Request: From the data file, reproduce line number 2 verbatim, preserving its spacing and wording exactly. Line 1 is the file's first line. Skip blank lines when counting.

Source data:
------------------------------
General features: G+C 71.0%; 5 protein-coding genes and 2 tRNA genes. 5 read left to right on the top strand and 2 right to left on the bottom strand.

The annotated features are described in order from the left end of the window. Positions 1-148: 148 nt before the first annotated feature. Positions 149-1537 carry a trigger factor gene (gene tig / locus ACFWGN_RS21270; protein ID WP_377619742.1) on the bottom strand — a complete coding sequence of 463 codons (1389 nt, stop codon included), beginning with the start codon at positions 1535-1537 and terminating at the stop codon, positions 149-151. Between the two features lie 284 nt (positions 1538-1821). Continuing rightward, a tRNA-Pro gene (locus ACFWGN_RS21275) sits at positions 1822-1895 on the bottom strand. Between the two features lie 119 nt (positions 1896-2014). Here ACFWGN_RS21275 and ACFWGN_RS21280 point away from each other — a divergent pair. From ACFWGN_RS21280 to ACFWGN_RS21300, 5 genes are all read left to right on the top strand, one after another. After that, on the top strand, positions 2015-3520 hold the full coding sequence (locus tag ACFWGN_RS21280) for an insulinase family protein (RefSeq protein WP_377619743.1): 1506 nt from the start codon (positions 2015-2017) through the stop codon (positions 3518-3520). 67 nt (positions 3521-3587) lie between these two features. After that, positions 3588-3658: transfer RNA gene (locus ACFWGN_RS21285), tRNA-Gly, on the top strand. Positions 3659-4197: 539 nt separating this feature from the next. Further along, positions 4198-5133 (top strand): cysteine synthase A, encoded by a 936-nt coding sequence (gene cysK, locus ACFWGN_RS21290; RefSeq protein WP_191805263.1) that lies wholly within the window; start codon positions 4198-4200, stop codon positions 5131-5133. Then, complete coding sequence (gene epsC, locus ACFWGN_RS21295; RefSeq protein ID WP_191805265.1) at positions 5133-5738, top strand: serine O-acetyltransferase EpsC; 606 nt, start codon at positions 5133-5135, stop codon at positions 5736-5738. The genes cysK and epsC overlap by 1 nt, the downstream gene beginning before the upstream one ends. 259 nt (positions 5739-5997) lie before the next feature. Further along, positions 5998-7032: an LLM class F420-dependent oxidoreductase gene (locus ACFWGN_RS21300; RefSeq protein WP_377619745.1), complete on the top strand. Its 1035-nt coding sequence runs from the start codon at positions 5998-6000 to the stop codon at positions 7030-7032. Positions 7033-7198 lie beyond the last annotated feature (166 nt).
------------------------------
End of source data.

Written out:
The annotated features are described in order from the left end of the window. Positions 1-148: 148 nt before the first annotated feature. Positions 149-1537 carry a trigger factor gene (gene tig / locus ACFWGN_RS21270; protein ID WP_377619742.1) on the bottom strand — a complete coding sequence of 463 codons (1389 nt, stop codon included), beginning with the start codon at positions 1535-1537 and terminating at the stop codon, positions 149-151. Between the two features lie 284 nt (positions 1538-1821). Continuing rightward, a tRNA-Pro gene (locus ACFWGN_RS21275) sits at positions 1822-1895 on the bottom strand. Between the two features lie 119 nt (positions 1896-2014). Here ACFWGN_RS21275 and ACFWGN_RS21280 point away from each other — a divergent pair. From ACFWGN_RS21280 to ACFWGN_RS21300, 5 genes are all read left to right on the top strand, one after another. After that, on the top strand, positions 2015-3520 hold the full coding sequence (locus tag ACFWGN_RS21280) for an insulinase family protein (RefSeq protein WP_377619743.1): 1506 nt from the start codon (positions 2015-2017) through the stop codon (positions 3518-3520). 67 nt (positions 3521-3587) lie between these two features. After that, positions 3588-3658: transfer RNA gene (locus ACFWGN_RS21285), tRNA-Gly, on the top strand. Positions 3659-4197: 539 nt separating this feature from the next. Further along, positions 4198-5133 (top strand): cysteine synthase A, encoded by a 936-nt coding sequence (gene cysK, locus ACFWGN_RS21290; RefSeq protein WP_191805263.1) that lies wholly within the window; start codon positions 4198-4200, stop codon positions 5131-5133. Then, complete coding sequence (gene epsC, locus ACFWGN_RS21295; RefSeq protein ID WP_191805265.1) at positions 5133-5738, top strand: serine O-acetyltransferase EpsC; 606 nt, start codon at positions 5133-5135, stop codon at positions 5736-5738. The genes cysK and epsC overlap by 1 nt, the downstream gene beginning before the upstream one ends. 259 nt (positions 5739-5997) lie before the next feature. Further along, positions 5998-7032: an LLM class F420-dependent oxidoreductase gene (locus ACFWGN_RS21300; RefSeq protein WP_377619745.1), complete on the top strand. Its 1035-nt coding sequence runs from the start codon at positions 5998-6000 to the stop codon at positions 7030-7032. Positions 7033-7198 lie beyond the last annotated feature (166 nt).